Following the golden rule of “always stick together”, my friend and I perused the many selections of the market until one of us had to use the restroom. We got separated, and in trying to find my way back to our tour bus, I wandered out of the wrong exit. Finding myself on the streets of Shanghai, with absolutely NO signs in English or anyone who spoke English in sight, I was getting desperate. It’s the only time in my life that I have been truly lost, and it wasn’t a good feeling! Finally, I remembered the card I had in my pocket that had the name of various tourist attractions written in  Chinese. I hailed a cab (yes, this girl from the Maritimes went out on the street corner of a city of 20 million and hailed a cab!) back to the silk market, and eventually met up with my friend.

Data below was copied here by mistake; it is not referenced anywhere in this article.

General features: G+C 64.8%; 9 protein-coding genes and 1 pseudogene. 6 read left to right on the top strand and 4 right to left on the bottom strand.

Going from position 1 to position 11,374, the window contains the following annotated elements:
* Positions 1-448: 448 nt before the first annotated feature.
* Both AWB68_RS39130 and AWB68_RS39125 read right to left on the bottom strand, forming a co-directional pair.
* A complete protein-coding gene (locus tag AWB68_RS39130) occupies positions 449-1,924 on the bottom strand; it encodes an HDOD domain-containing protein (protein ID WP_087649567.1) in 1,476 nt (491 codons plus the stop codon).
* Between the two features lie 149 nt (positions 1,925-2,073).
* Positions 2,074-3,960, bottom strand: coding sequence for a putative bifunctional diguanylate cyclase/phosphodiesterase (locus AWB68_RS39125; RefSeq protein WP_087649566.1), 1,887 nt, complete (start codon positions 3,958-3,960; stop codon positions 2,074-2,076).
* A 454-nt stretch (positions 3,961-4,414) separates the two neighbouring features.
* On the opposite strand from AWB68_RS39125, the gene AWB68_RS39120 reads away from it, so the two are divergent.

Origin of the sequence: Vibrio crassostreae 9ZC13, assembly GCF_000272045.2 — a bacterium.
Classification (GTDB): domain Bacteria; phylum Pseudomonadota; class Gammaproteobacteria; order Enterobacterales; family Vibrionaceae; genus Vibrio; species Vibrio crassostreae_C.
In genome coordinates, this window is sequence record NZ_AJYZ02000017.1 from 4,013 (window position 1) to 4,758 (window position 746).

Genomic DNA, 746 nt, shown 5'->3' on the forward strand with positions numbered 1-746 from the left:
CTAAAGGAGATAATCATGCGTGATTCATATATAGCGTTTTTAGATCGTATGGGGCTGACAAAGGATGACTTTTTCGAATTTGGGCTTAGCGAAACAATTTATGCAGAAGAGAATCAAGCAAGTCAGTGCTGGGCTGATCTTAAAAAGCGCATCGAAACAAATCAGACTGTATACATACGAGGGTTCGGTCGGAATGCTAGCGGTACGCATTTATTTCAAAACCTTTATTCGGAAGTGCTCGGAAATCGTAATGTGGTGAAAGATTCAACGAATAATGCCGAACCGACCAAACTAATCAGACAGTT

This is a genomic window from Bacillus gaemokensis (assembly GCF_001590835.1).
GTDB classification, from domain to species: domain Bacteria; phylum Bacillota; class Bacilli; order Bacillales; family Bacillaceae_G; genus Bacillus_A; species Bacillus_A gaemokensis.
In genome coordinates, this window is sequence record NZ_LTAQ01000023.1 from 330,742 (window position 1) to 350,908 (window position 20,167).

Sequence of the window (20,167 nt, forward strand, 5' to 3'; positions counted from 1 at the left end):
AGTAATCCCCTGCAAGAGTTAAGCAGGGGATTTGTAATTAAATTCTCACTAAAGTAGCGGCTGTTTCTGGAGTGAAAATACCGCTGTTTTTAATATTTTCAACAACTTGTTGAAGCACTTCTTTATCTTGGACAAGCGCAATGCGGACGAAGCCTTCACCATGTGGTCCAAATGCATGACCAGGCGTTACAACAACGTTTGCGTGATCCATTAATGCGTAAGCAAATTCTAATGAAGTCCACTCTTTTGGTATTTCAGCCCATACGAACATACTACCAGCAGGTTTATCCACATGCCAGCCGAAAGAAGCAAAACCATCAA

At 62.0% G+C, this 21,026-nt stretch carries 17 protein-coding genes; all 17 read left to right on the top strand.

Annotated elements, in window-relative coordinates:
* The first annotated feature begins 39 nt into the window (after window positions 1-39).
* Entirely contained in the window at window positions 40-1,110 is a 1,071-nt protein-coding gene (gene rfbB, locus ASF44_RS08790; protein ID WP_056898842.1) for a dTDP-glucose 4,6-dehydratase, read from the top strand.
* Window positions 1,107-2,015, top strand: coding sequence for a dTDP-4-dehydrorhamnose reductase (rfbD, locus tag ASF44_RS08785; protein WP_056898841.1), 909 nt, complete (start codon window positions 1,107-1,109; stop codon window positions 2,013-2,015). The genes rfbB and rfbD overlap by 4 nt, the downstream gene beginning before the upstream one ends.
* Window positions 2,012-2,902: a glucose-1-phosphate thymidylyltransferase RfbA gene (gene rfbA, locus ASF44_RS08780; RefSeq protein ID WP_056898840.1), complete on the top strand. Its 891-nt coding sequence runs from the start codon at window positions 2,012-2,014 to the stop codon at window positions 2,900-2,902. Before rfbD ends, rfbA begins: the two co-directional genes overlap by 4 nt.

Moral of the story: ALWAYS take a map with you when you’re in an unfamiliar area. It could have saved me a lot of stress and worry!